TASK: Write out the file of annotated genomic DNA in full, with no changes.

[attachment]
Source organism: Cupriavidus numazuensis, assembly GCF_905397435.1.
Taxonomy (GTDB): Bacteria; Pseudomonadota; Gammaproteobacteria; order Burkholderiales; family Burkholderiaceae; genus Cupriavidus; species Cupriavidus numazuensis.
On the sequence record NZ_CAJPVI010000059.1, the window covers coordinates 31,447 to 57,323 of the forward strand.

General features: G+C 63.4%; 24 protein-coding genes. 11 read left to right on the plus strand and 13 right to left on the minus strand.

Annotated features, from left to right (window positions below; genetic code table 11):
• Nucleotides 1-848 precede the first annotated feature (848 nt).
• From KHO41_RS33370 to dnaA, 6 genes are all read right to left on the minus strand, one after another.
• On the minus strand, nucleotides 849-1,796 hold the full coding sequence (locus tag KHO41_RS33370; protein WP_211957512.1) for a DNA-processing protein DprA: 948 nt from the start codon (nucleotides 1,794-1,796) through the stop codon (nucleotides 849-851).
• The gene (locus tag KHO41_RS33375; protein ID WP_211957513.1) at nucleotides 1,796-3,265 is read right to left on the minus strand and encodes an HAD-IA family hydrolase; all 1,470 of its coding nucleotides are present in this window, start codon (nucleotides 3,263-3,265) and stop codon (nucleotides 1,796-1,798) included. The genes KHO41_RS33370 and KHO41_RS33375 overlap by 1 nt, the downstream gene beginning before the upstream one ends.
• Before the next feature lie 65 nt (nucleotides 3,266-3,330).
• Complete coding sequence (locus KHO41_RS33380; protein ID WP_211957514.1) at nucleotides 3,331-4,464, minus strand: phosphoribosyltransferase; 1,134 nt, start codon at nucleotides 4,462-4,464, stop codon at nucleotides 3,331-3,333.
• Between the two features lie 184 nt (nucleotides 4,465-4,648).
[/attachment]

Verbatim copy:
Source organism: Cupriavidus numazuensis, assembly GCF_905397435.1.
Taxonomy (GTDB): Bacteria; Pseudomonadota; Gammaproteobacteria; order Burkholderiales; family Burkholderiaceae; genus Cupriavidus; species Cupriavidus numazuensis.
On the sequence record NZ_CAJPVI010000059.1, the window covers coordinates 31,447 to 57,323 of the forward strand.

General features: G+C 63.4%; 24 protein-coding genes. 11 read left to right on the plus strand and 13 right to left on the minus strand.

Annotated features, from left to right (window positions below; genetic code table 11):
• Nucleotides 1-848 precede the first annotated feature (848 nt).
• From KHO41_RS33370 to dnaA, 6 genes are all read right to left on the minus strand, one after another.
• On the minus strand, nucleotides 849-1,796 hold the full coding sequence (locus tag KHO41_RS33370; protein WP_211957512.1) for a DNA-processing protein DprA: 948 nt from the start codon (nucleotides 1,794-1,796) through the stop codon (nucleotides 849-851).
• The gene (locus tag KHO41_RS33375; protein ID WP_211957513.1) at nucleotides 1,796-3,265 is read right to left on the minus strand and encodes an HAD-IA family hydrolase; all 1,470 of its coding nucleotides are present in this window, start codon (nucleotides 3,263-3,265) and stop codon (nucleotides 1,796-1,798) included. The genes KHO41_RS33370 and KHO41_RS33375 overlap by 1 nt, the downstream gene beginning before the upstream one ends.
• Before the next feature lie 65 nt (nucleotides 3,266-3,330).
• Complete coding sequence (locus KHO41_RS33380; protein ID WP_211957514.1) at nucleotides 3,331-4,464, minus strand: phosphoribosyltransferase; 1,134 nt, start codon at nucleotides 4,462-4,464, stop codon at nucleotides 3,331-3,333.
• Between the two features lie 184 nt (nucleotides 4,465-4,648).